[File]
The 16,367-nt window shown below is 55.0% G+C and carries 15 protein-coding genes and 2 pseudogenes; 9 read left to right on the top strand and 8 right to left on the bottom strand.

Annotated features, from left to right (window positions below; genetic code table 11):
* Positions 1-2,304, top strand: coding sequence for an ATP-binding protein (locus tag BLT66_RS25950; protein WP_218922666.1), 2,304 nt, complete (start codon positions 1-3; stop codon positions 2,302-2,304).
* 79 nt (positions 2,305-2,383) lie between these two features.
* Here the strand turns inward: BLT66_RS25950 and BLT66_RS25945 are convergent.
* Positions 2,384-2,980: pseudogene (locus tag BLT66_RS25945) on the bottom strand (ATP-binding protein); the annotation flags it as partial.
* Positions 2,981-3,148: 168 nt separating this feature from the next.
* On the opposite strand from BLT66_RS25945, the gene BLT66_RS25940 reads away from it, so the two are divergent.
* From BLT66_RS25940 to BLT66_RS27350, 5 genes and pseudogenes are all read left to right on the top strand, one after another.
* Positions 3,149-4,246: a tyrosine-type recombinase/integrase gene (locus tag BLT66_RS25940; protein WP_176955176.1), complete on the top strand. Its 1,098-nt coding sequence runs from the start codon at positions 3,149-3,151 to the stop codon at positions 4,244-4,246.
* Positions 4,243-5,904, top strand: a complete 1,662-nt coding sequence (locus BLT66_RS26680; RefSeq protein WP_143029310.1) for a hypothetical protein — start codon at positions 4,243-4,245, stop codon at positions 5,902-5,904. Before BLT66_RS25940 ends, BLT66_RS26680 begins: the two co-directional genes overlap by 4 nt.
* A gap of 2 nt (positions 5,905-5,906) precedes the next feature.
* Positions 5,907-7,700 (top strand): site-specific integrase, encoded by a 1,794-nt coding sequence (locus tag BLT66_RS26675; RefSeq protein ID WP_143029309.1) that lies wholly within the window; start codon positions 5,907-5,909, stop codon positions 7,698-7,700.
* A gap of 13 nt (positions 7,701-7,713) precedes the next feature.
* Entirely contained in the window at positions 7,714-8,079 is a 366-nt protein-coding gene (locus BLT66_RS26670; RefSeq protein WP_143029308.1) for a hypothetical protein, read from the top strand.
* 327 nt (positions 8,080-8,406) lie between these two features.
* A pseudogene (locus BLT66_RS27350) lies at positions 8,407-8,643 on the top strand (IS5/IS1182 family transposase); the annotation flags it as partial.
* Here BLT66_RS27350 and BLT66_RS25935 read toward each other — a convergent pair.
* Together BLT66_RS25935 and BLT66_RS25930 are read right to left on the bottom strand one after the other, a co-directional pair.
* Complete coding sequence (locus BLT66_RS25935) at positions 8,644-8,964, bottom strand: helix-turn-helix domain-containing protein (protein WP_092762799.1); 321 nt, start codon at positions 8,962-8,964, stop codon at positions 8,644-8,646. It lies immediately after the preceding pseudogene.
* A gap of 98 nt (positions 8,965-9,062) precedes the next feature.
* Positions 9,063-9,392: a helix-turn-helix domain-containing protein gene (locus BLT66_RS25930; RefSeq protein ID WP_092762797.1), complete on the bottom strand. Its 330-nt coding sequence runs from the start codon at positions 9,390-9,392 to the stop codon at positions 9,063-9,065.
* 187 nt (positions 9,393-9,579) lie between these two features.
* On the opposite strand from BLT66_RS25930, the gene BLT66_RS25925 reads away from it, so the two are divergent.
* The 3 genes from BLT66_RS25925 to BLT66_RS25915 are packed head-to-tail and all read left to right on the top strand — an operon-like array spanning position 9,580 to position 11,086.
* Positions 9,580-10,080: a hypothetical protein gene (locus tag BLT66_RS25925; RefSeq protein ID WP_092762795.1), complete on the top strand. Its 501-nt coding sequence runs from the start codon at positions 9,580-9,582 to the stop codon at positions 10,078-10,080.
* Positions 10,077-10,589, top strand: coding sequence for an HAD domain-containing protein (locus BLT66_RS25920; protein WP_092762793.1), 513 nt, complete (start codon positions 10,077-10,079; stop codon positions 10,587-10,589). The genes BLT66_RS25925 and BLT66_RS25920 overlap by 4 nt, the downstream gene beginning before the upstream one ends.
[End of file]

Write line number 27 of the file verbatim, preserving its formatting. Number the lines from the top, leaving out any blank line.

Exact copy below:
* Positions 10,077-10,589, top strand: coding sequence for an HAD domain-containing protein (locus BLT66_RS25920; protein WP_092762793.1), 513 nt, complete (start codon positions 10,077-10,079; stop codon positions 10,587-10,589). The genes BLT66_RS25925 and BLT66_RS25920 overlap by 4 nt, the downstream gene beginning before the upstream one ends.